We were recently involved in a case where a $73,000 dollar purchase deposit was forfeited when a Buyer backed out of a deal after waiving all contingencies. Or at least the Seller thought so.

Turns out that the Buyer had a smart (or a smart alecky) lawyer, who came up with this … novel … theory.

The standard CAR Purchase Agreement form states at § 10.A(I) that the Seller is obligated to “Deliver to Buyer … (iii) unless exempt, fully completed disclosures or notices required by Sections 21102 et seq. and 1103 et seq. Of the Civil Code (“Statutory Disclosures”). Statutory Disclosures include, but are not limited to, a Real Estate Transfer Disclosure Statement (“TDS”)…”.

§ 10.A(2) that “Any Statutory Disclosure required by this paragraph is considered fully completed if Seller has answered all questions and completed and signed the Seller’s section(s) and the Listing Agent, if any, has completed and signed the Listing Broker section(s).”

The lawyer then went on to say that because “Section II, C.16 remain[ed] unanswered by the Sellers” that the obligations for a “complete” TDS has not been met, and the deal could be called off by the Buyer. Who would, as a result, get their $73,000 back; thank you very much.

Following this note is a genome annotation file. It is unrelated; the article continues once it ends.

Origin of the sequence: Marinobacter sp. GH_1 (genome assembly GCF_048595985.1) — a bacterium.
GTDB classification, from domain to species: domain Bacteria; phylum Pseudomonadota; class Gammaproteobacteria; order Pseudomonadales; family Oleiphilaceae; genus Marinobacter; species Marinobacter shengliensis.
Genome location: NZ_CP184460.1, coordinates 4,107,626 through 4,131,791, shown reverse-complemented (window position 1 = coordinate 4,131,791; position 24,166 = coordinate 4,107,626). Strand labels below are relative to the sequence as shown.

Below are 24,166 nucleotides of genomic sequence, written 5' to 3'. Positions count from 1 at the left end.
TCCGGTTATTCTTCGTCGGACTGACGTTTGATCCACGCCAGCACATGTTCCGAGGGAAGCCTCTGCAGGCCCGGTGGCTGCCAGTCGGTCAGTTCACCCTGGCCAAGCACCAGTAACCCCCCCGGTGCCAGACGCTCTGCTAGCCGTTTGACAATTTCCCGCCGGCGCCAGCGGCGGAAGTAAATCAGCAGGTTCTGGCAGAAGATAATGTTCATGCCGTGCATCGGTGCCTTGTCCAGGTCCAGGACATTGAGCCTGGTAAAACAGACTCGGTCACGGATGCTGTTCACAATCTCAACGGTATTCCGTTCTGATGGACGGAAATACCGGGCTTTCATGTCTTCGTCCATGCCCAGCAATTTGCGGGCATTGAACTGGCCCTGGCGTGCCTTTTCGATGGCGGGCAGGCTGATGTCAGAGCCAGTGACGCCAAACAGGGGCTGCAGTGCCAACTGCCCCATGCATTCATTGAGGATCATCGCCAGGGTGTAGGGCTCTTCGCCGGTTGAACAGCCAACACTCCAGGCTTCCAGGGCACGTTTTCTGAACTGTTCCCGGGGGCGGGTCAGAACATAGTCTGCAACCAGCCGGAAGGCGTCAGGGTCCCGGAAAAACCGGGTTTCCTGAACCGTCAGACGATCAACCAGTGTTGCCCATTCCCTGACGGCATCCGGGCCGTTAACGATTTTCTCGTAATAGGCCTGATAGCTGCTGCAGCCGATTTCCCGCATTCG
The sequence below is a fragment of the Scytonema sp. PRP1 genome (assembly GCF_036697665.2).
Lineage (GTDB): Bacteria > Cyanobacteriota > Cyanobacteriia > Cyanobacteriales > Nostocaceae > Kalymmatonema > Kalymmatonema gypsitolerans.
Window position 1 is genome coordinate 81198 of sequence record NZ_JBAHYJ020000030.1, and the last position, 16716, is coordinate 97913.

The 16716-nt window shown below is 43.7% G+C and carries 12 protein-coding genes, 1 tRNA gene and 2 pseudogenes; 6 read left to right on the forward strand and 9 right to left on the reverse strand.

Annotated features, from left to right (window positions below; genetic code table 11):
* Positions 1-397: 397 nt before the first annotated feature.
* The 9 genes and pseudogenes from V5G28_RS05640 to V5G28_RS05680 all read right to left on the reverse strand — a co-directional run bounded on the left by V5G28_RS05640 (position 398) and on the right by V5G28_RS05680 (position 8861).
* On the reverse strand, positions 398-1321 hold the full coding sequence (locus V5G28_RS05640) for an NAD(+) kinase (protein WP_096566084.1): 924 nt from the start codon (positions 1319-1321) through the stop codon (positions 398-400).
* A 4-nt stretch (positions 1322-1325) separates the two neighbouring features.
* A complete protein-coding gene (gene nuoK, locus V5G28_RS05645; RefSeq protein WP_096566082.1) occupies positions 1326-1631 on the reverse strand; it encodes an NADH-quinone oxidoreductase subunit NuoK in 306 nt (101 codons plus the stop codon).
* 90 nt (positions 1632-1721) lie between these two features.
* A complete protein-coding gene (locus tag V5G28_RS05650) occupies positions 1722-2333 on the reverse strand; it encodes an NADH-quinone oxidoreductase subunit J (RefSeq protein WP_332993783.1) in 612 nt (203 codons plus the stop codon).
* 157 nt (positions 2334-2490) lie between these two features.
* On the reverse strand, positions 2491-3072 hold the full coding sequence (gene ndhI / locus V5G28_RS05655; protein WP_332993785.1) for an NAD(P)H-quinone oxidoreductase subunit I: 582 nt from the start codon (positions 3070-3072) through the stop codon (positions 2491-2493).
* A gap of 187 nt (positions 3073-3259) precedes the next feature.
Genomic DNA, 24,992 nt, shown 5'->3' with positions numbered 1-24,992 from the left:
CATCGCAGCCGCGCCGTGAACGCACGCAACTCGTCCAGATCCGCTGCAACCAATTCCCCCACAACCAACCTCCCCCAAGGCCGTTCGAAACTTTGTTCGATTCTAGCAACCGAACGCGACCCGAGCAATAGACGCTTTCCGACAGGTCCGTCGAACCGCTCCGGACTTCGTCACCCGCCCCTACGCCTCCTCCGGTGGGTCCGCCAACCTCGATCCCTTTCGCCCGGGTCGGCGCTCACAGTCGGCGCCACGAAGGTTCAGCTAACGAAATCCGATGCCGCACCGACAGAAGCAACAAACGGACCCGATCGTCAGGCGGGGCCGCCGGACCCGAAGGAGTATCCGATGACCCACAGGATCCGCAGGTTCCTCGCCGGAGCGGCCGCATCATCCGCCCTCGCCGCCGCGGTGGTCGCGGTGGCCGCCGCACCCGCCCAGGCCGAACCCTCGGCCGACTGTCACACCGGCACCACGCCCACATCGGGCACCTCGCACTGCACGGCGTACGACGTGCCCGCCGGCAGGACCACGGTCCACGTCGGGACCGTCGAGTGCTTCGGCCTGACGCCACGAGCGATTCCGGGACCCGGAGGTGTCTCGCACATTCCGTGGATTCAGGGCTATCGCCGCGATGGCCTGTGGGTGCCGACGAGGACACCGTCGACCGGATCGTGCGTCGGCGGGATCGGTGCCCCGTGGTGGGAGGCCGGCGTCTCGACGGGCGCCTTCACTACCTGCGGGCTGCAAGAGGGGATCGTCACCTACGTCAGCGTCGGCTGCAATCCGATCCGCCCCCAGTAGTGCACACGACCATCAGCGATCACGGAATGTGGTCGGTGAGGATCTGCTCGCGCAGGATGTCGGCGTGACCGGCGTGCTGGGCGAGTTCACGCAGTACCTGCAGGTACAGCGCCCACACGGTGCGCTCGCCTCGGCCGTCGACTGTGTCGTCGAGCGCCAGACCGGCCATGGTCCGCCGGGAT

What was the issue in the case? The Buyer didn’t believe that a prior owner had gotten a permit for a bathroom remodel. The previous owner (not the Seller, mind, you, the owner the Seller brought from) turned over the permits HE got when he did the remodel, and while it called for “plumbing” it did not specifically state is was “plumbing for a bathroom.” The prior owner’s permit was signed off upon by the City inspectors. The county assessor’s records showed the property with the additional bathroom.

And, Section II.C.16? That has to do with whether there had been any lawsuits in the last 5 years. In other words – NOTHING to do with permits or bathrooms.

The Buyer had tied up the property for most of the summer, and it sold in early winter for about $100,000 less than the Buyer’s offer price. The Seller, was not amused.

The case settled. No one was happy with the settlement. (Which means it was probably fair…)

The point?

Is leaving ONE question from a TDS unanswered compliant with the terms of the Purchase Agreement? Especially if that one question has nothing to do with a later dispute?

The law says that a contract will be deemed “complete” is there is “substantial compliance” with its terms. The CAR purchase agreement says “all” the questions must be answered. Which will govern?

We didn’t find out in this case. Will there be another one that actually goes to court, and then gets appealed so we’ll know for sure? Inquiring minds want to know!

Be careful out there.